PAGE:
Governor Scott Walker’s ultimatum on higher gas taxes (not now, not in a third term) has many conservative legislators and commentators taking a decidedly sanguine view of the state’s burgeoning highway debt.

A prominent Republican legislator says the state “always” has borrowed to rebuild freeways. Another defends $713 million in new debt as necessary “borrowing in the short term.” A conservative think tank says the “research and experience” in support of highway debt is “overwhelming.” Two prominent talk show hosts liken highway debt to a home mortgage; their “logic” has been echoed by several legislators.

Within reasonable limits, highway debt makes sense. The record under Walker — and before him, former Governor Jim Doyle — shows what happens when reasonable limits are ignored.

Specifically, spiraling road debt means the share of gas tax revenue needed to repay bonds has tripled since Jim Doyle was elected. With gas tax revenue stagnant, still more borrowing will escalate this unsustainable trend. Each biennium, it means less revenue is available for ongoing transportation needs. In a (futile) effort to blunt the impact, beginning in the Doyle Administration the state started selling highway bonds backed by the general — not transportation — fund. The new debt package announced this week by Senate Republicans includes $350 million in general fund-supported bonds, an explicit admission that the transportation fund is tapped out when it comes to debt.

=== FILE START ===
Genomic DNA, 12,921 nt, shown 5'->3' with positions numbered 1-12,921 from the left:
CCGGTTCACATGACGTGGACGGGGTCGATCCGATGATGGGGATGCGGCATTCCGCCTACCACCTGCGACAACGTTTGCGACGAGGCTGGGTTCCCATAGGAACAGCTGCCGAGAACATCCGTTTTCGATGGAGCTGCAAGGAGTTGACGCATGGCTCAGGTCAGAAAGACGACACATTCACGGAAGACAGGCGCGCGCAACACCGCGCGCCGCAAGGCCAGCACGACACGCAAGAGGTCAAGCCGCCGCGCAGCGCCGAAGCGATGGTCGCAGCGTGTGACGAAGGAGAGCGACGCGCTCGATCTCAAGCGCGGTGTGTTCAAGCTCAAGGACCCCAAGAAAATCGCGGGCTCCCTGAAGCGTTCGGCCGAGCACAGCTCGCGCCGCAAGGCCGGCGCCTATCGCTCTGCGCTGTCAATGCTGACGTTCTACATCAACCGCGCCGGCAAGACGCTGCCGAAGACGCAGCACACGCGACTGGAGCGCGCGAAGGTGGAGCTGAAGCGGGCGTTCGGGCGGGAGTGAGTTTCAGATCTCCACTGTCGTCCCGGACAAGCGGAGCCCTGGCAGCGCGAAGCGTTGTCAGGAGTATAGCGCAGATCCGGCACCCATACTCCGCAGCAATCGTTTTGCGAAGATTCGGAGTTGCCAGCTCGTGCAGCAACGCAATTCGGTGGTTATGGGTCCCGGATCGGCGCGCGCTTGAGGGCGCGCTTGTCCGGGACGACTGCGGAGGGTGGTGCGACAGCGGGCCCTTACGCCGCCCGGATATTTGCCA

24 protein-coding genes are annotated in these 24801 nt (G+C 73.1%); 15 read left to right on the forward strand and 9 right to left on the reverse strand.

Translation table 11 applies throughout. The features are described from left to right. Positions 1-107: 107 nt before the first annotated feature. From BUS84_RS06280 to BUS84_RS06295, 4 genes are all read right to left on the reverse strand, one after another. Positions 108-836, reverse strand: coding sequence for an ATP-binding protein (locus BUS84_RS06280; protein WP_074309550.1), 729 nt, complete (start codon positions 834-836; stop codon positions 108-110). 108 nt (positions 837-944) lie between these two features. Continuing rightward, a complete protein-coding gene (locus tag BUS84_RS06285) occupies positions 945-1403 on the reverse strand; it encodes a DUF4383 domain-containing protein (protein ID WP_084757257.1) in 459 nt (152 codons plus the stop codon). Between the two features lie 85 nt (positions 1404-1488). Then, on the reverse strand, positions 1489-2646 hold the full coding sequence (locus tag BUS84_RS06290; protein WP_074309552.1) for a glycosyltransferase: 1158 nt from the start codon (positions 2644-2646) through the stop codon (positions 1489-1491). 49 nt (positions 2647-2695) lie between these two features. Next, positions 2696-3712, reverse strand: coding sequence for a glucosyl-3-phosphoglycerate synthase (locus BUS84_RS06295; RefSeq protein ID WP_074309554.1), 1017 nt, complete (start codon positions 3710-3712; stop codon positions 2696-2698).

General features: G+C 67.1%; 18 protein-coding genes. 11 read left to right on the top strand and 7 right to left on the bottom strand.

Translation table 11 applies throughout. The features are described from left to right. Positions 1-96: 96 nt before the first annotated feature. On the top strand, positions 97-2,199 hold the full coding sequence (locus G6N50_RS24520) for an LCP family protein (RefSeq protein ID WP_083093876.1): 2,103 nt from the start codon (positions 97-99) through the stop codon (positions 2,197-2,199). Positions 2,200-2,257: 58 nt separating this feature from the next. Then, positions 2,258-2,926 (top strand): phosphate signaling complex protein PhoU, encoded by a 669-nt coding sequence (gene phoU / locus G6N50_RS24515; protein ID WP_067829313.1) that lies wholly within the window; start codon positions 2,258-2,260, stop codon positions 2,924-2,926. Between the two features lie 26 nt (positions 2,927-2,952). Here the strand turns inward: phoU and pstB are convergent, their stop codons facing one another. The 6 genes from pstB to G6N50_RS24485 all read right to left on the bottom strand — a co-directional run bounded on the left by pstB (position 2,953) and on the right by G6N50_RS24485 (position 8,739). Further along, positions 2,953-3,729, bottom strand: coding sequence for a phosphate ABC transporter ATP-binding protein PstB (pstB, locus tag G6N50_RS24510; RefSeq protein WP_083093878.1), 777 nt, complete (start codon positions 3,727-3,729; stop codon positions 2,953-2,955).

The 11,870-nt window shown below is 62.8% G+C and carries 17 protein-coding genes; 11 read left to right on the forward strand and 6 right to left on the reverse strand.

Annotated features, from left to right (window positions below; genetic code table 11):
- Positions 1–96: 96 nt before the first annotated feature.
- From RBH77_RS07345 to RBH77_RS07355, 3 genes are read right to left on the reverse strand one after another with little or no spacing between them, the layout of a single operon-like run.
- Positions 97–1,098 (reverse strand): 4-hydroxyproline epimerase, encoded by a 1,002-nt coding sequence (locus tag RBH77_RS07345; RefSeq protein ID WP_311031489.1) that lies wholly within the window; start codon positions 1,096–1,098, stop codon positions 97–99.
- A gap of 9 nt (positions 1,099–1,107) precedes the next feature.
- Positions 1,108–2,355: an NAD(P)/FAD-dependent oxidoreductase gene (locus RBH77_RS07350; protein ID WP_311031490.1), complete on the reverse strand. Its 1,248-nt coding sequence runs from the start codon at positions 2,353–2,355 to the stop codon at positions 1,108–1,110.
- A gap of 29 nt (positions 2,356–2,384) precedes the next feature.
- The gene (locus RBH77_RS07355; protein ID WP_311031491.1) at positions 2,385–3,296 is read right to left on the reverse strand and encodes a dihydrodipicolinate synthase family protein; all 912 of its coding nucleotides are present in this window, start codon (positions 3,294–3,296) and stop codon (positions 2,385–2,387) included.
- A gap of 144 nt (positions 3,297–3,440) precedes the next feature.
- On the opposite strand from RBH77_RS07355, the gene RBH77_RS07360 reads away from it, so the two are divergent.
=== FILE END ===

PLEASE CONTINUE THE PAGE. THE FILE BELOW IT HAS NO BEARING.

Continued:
Let’s consider some “conservative” arguments advanced to support the Senate GOP plan.

1. Wisconsin has “always” borrowed to rebuild freeways. That’s precisely why the debt situation is out of control. At the same time the state committed itself to the unavoidable task of rebuilding freeways, it froze the gas tax. The resulting stagnant revenue meant that billions of dollars of new debt was the only source of revenue for freeway reconstruction.

2. The Senate plan to borrow $713 million more is only a “short-term” approach while the state addresses supposed mismanagement by Walker’s Department of Transportation. This claim is advanced by a legislator who has voted for nearly $3 billion in new highway debt since Republicans took control of state government. Was that also “short-term”? And, of course, it is ludicrous to suggest that improved WIDOT management would free up enough money to finance the multi-billion dollar cost of freeway reconstruction.

3. The “overwhelming research and experience” in support of highway debt can most appropriately be cited to illustrate the folly of the Doyle-Walker record. There is no “research” to support growing reliance on debt when the source of repaying bonds is stagnant. (That’s why the state has resorted to the general fund to support hundreds of millions in highway bonds.) And the Wisconsin “experience” is Exhibit A in the case against excess reliance on debt.

4. When a homeowner pays off a 30-year mortgage it has a home that it owns free and clear. Given historic trends in home prices, the value of that home is equal to or more than the cost of the mortgage. If one includes taxes and routine maintenance, most homeowners still break even. But when a road wears out, it is worth nothing. The flawed mortgage analogy ignores the fact that no responsible lender will make one loan after another to a borrower whose income is stagnant.

No matter how you slice it, the “conservative” case for continuing the Doyle-Walker highway debt binge simply does not hold up.